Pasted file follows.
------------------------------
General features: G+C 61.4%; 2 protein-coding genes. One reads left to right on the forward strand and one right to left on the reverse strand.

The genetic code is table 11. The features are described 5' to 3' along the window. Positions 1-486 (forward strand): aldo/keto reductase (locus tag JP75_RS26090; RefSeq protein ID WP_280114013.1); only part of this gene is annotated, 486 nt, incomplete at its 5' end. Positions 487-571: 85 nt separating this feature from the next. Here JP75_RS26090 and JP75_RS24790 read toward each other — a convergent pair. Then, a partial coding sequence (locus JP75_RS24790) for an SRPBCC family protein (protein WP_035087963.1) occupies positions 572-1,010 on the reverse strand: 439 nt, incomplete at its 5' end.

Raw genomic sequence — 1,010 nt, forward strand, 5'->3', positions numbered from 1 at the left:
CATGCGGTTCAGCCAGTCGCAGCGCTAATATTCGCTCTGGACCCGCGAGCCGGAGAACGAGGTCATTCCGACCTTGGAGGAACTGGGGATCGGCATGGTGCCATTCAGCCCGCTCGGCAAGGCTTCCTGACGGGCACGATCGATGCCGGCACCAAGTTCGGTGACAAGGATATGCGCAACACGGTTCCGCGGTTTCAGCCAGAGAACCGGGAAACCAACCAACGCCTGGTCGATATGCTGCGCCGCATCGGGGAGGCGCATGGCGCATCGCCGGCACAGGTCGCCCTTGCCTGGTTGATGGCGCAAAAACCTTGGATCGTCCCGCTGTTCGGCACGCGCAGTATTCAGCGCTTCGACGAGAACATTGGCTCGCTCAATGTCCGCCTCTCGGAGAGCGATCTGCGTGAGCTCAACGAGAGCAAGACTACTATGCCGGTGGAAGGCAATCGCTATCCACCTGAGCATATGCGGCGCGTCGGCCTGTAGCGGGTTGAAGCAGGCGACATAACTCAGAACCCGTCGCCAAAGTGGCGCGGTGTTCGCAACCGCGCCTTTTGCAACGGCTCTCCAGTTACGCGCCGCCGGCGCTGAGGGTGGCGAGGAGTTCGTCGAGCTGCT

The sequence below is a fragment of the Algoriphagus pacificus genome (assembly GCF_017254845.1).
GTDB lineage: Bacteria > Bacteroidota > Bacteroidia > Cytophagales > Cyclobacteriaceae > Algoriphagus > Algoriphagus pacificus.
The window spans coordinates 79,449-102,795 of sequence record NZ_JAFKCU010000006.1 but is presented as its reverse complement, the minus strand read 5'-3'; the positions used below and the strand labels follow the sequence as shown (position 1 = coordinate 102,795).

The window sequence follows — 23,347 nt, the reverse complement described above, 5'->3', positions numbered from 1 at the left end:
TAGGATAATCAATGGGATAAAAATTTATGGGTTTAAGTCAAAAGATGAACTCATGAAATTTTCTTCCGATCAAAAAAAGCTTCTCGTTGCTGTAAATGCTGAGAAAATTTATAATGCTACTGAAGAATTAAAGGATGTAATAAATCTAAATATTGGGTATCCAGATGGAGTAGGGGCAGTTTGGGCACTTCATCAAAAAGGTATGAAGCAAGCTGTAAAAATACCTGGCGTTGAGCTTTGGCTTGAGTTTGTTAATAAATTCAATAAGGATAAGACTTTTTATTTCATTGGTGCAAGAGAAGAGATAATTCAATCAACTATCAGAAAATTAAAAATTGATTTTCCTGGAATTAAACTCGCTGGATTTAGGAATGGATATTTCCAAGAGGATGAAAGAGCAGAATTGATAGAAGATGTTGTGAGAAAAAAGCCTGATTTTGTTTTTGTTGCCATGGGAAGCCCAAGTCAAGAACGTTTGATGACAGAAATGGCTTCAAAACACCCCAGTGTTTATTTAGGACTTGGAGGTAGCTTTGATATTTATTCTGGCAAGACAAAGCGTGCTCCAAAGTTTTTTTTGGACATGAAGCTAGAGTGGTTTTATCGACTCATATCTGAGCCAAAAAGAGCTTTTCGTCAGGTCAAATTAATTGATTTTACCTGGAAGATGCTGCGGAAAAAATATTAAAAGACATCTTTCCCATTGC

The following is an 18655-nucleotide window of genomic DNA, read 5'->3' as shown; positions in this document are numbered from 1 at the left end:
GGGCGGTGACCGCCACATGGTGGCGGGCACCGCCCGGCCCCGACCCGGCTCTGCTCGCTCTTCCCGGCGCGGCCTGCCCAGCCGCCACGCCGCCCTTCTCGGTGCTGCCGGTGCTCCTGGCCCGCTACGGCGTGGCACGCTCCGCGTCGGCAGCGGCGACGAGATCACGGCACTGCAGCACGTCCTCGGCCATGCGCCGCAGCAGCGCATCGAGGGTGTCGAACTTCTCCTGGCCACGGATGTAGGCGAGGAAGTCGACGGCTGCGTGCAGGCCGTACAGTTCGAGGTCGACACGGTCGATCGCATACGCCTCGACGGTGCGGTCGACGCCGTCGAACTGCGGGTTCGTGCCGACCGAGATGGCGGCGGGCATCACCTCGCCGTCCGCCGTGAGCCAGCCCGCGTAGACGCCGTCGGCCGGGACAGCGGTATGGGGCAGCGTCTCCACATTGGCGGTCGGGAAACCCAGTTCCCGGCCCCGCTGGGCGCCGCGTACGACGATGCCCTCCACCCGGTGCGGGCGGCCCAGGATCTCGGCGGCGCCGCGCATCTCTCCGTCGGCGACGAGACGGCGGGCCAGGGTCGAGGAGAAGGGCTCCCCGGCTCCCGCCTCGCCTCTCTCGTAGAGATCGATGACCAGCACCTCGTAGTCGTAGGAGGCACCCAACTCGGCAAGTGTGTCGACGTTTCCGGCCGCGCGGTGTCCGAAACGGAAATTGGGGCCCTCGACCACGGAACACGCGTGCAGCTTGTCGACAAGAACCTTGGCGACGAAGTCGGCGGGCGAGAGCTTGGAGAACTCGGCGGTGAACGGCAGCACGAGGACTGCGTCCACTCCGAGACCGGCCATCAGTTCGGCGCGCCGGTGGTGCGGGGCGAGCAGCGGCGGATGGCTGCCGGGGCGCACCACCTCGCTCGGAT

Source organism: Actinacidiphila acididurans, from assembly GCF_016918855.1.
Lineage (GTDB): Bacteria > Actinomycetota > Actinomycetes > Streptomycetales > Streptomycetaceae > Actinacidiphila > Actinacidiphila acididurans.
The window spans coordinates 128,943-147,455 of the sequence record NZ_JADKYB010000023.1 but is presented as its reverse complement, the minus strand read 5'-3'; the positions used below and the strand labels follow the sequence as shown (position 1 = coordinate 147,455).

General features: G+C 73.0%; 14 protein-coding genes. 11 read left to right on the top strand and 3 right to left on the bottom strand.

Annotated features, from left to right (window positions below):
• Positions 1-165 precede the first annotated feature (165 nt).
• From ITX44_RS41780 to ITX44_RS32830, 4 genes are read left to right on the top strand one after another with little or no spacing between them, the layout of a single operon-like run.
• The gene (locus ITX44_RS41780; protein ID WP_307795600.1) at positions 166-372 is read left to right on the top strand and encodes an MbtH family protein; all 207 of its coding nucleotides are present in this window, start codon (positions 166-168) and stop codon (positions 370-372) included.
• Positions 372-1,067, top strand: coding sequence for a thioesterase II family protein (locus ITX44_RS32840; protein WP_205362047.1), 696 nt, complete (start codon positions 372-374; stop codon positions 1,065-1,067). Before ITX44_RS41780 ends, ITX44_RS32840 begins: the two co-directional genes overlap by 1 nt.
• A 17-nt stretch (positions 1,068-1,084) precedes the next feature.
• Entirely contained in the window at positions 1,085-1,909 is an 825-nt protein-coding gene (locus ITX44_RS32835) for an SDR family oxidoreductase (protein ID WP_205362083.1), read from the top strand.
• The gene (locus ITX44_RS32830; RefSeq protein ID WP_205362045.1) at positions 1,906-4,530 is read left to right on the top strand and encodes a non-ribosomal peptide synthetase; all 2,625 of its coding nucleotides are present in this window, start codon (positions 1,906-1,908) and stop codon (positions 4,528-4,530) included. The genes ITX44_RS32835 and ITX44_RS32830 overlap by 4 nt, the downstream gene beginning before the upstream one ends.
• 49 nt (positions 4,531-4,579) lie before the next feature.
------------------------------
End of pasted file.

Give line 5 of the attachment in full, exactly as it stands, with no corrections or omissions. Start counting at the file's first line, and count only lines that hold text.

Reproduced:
The sequence below is a fragment of the Algoriphagus pacificus genome (assembly GCF_017254845.1).